Saturday, May 14, 2011

A Musing about Harmon Killebrew and Memory and Mortality

Harmon Killebrew bestrode my sports universe like the Colossus of Rhodes when I was a farm boy.  I don't know if was the name HARMon KILLebrew that sounded like something from a superhero comic that made me imagine he had that gigantic stature.  It may have been the secret that it's really young boys, not chicks, who dig the log ball, and Killebrew hit 573 home runs.  Perhaps it's the fact that nearly everyone claims that Major League Baseball used Killebrew's image for its logo and that no one seems to care whether the story is true.  It may have been the fact that he seemed so big on the small black and white TV screen that I watched him on or that Herb Carneal's voice seemed a little louder and more vibrant on the transistor radio when Killebrew stepped to the plate.  It was probably a little bit of all of those things combined by the magic that baseball produces in its fans.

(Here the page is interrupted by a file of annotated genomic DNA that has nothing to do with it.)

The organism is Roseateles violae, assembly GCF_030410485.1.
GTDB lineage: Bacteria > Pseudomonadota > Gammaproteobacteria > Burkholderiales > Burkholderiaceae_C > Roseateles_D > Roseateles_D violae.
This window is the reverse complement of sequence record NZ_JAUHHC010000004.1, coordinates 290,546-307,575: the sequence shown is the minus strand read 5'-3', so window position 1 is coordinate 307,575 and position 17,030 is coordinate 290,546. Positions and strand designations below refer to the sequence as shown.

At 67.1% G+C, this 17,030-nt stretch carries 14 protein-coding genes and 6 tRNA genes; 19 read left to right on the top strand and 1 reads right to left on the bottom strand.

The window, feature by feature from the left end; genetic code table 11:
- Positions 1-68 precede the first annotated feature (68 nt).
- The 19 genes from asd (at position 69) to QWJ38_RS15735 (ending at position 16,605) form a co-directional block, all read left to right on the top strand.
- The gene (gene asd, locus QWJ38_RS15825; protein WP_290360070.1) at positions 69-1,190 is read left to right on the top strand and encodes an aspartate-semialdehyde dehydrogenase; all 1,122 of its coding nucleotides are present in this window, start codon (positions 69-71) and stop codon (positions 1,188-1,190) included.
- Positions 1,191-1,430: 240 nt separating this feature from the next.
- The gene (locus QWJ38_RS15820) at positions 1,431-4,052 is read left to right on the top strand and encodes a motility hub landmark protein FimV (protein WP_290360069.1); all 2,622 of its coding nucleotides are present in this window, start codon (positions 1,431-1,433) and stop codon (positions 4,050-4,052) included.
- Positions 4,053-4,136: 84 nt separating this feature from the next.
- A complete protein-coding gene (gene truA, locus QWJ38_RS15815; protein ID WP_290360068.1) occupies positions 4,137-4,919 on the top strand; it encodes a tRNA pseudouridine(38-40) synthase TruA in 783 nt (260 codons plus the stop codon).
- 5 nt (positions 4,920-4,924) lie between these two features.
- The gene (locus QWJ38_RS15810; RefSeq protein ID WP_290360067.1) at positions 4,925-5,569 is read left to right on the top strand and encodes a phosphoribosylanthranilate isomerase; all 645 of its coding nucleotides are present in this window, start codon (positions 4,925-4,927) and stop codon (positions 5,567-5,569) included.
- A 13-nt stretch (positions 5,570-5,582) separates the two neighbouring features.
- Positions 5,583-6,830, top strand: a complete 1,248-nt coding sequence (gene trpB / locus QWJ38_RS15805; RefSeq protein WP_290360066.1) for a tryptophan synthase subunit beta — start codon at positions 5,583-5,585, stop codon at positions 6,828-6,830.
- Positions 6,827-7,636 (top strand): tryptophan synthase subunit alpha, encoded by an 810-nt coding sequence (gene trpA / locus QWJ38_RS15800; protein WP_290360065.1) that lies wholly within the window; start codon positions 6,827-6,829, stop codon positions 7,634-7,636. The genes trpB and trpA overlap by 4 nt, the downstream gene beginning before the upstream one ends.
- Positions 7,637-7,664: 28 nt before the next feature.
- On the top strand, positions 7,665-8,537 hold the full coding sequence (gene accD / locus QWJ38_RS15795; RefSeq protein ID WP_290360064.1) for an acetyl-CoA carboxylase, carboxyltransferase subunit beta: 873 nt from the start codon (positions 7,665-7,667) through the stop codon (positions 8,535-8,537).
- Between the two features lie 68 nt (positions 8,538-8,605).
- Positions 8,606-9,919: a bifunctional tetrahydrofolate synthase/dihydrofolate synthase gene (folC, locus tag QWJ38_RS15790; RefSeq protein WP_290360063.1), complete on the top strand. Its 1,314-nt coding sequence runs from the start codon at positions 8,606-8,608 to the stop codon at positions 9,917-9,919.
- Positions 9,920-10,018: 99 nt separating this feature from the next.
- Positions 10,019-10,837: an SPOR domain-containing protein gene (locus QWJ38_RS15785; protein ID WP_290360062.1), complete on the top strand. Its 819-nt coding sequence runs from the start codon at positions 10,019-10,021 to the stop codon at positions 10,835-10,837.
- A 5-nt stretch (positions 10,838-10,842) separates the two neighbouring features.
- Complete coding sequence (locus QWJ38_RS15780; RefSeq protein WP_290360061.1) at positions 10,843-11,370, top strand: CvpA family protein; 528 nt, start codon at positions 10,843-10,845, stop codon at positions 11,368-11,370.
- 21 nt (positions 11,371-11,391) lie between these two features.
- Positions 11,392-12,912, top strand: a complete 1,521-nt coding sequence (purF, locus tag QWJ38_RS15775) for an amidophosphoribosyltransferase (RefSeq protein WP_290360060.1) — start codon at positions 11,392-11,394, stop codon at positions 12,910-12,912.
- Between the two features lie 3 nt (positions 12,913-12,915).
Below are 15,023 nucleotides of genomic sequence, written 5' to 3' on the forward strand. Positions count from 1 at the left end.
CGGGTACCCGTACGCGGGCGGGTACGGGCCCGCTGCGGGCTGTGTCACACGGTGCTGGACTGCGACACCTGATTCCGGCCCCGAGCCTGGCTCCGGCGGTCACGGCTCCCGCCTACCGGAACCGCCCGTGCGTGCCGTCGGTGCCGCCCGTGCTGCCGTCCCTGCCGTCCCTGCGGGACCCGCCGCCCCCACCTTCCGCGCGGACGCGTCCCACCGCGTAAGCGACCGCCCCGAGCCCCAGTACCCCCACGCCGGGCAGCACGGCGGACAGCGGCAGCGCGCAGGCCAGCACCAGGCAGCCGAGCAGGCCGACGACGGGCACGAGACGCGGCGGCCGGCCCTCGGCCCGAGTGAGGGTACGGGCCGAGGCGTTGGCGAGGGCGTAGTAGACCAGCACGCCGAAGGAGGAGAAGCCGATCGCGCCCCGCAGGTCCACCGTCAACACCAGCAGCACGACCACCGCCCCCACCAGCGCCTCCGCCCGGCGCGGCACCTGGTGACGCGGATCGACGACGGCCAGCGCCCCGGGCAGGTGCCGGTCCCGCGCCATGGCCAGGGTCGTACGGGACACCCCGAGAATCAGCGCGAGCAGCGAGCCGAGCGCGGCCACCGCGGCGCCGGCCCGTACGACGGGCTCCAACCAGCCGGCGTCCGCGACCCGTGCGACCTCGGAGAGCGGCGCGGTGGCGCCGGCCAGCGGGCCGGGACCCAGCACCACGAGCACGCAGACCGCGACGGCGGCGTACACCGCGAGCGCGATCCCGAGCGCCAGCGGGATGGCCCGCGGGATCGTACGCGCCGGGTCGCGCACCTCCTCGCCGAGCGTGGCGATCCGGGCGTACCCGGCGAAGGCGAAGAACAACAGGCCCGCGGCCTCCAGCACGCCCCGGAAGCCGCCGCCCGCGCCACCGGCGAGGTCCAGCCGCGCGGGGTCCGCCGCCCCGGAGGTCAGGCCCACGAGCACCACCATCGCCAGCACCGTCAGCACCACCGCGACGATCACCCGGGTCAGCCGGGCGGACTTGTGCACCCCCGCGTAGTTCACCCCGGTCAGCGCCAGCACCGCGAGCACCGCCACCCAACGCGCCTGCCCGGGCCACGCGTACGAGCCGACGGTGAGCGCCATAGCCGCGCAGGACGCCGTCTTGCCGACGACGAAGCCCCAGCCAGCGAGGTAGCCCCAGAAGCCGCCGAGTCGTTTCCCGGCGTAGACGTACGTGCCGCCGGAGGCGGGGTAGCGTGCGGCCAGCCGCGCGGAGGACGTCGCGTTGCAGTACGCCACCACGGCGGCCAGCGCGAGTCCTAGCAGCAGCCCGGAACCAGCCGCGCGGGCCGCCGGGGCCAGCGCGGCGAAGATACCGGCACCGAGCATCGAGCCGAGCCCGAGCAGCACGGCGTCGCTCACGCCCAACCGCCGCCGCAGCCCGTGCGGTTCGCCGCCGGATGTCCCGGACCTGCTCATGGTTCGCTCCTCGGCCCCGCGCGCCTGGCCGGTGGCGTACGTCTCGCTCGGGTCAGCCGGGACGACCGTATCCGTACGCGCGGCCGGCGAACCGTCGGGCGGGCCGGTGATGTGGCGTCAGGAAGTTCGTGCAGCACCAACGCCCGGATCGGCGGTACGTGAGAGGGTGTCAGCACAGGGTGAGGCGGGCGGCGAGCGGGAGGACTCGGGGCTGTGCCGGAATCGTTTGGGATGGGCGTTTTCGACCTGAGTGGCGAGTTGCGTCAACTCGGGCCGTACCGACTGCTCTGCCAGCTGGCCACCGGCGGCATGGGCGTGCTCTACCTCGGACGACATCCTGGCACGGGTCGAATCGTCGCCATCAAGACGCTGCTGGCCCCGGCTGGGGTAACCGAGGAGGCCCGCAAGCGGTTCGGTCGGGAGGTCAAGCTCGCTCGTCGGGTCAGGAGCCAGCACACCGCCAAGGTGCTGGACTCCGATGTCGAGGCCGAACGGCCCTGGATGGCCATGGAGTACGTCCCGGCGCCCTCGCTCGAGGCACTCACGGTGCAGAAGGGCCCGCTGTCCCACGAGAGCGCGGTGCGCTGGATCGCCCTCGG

Yesterday, Killebrew announced that he was entering hospice care because the esophageal cancer that he has been battling "has progressed beyond . . . doctors' expectation of cure."  The entire announcement has the grace, power, and simplicity of his best home run swings.

I really didn't want another reminder that I'm no longer young.  My father passed away last November.  When I visited my mother over Easter, she seemed to have shrunk a little bit.  My bones creak more loudly each passing morning, and my hair is getting streaks of gray.  Knowing that my first boyhood hero will soon pass is just one more unnecessary reminder that a person's youth fades suddenly and forever.

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